A holocaust denier in a totalitarian state would feel his opinions are more accurate than those in the US, because he has “worked out the truth” while we have just “accepted the newspaper’s version without question”.

  • Stuart Armstrong

    An individual Holocaust denier in Syria is probably not going to take the time to examine the primary sources, so how else could I convince him during a conversation that the Holocaust did occur?

    Unfortunately, the primary sources are the key. We in the west have a free press, meaning a market oriented press, backed up by some libel laws, and certain values in the press and in the public. To convince someone from another culture that such a set-up is pretty fair overall would be much harder than bringing in the primary sources (“what newspaper gets rich by printing things people don’t want to read?” would be their response. “Why should I trust the New York Times more than the National Enquirer? They’re both free press.”)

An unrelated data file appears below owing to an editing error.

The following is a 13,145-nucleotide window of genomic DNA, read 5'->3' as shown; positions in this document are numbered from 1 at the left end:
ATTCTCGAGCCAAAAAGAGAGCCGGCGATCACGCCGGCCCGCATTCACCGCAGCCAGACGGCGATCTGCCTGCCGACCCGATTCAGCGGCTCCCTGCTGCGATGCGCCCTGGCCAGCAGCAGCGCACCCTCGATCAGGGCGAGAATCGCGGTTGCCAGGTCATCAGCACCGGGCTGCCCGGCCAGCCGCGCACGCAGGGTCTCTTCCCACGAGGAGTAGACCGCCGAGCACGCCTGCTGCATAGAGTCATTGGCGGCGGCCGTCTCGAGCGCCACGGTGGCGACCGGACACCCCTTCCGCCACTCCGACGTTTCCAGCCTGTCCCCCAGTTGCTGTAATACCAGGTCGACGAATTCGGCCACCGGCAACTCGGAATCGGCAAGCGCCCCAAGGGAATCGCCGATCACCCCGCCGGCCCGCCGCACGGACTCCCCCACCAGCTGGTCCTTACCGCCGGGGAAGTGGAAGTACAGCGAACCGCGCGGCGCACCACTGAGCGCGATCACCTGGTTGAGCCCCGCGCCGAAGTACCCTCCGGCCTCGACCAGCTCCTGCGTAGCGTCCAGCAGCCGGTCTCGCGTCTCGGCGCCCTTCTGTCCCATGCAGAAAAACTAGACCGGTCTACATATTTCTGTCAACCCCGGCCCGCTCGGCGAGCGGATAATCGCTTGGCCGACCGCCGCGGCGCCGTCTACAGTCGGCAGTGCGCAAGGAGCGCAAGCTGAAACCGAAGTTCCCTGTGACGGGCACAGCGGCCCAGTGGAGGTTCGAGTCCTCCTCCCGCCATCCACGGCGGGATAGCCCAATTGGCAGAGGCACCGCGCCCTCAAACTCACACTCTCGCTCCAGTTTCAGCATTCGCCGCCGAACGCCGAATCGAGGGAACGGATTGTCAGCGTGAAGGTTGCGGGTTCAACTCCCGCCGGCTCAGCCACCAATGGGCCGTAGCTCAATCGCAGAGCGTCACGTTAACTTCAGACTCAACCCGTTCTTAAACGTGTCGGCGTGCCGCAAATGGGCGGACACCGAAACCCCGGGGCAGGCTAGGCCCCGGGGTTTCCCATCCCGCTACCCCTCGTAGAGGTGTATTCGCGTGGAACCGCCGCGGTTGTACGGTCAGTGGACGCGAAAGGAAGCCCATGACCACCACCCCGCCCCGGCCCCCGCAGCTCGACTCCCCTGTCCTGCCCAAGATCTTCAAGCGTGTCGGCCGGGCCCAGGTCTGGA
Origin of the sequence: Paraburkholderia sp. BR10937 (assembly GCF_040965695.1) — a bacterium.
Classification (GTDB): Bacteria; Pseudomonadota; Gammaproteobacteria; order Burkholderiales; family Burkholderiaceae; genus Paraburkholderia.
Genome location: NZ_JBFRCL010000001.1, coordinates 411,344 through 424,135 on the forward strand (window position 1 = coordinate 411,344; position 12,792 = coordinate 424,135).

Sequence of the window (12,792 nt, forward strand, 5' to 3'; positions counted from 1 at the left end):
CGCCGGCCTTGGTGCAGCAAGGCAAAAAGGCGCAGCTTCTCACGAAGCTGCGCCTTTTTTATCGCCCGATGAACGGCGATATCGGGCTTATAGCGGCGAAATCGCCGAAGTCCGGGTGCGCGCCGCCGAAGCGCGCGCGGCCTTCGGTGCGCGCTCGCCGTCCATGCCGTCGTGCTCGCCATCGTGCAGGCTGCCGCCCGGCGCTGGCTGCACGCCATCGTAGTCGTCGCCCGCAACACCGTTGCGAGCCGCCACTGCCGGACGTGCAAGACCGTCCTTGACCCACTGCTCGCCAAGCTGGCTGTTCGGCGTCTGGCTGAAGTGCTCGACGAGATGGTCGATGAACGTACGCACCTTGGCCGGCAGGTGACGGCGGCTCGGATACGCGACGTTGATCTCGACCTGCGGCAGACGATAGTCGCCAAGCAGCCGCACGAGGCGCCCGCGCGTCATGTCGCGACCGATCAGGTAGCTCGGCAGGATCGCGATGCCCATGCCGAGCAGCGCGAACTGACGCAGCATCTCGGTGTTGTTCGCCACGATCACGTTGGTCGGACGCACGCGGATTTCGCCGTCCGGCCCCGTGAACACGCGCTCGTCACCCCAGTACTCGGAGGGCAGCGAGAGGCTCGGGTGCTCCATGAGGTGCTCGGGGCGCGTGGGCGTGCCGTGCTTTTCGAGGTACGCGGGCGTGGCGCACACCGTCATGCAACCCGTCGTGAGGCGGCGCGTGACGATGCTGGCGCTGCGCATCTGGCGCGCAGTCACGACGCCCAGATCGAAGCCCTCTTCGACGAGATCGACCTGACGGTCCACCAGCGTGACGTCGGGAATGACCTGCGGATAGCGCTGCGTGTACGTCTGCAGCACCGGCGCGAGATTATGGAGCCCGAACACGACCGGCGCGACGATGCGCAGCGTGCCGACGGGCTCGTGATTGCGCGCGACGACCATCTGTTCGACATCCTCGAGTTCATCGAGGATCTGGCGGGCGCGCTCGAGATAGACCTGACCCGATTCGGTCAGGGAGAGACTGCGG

And he’ll add the pro-israel bias which is a feature in the US media. Trying to convince him that it doesn’t matter in this case is very hard.

    Best approach, if desperate: Note that german and other european newspapers also endorse the holocaust, and they aren’t seen to have pro-israel bias. Even Russian sources confirm the holocaust – and Russian isn’t a pro-jewish country by any strech of the imagination.

  • anonymous

    For those of you who are interested in how holocaust denial relates to freedom of expression, here is a video of an excellent speech on the subject by Christopher Hitchens: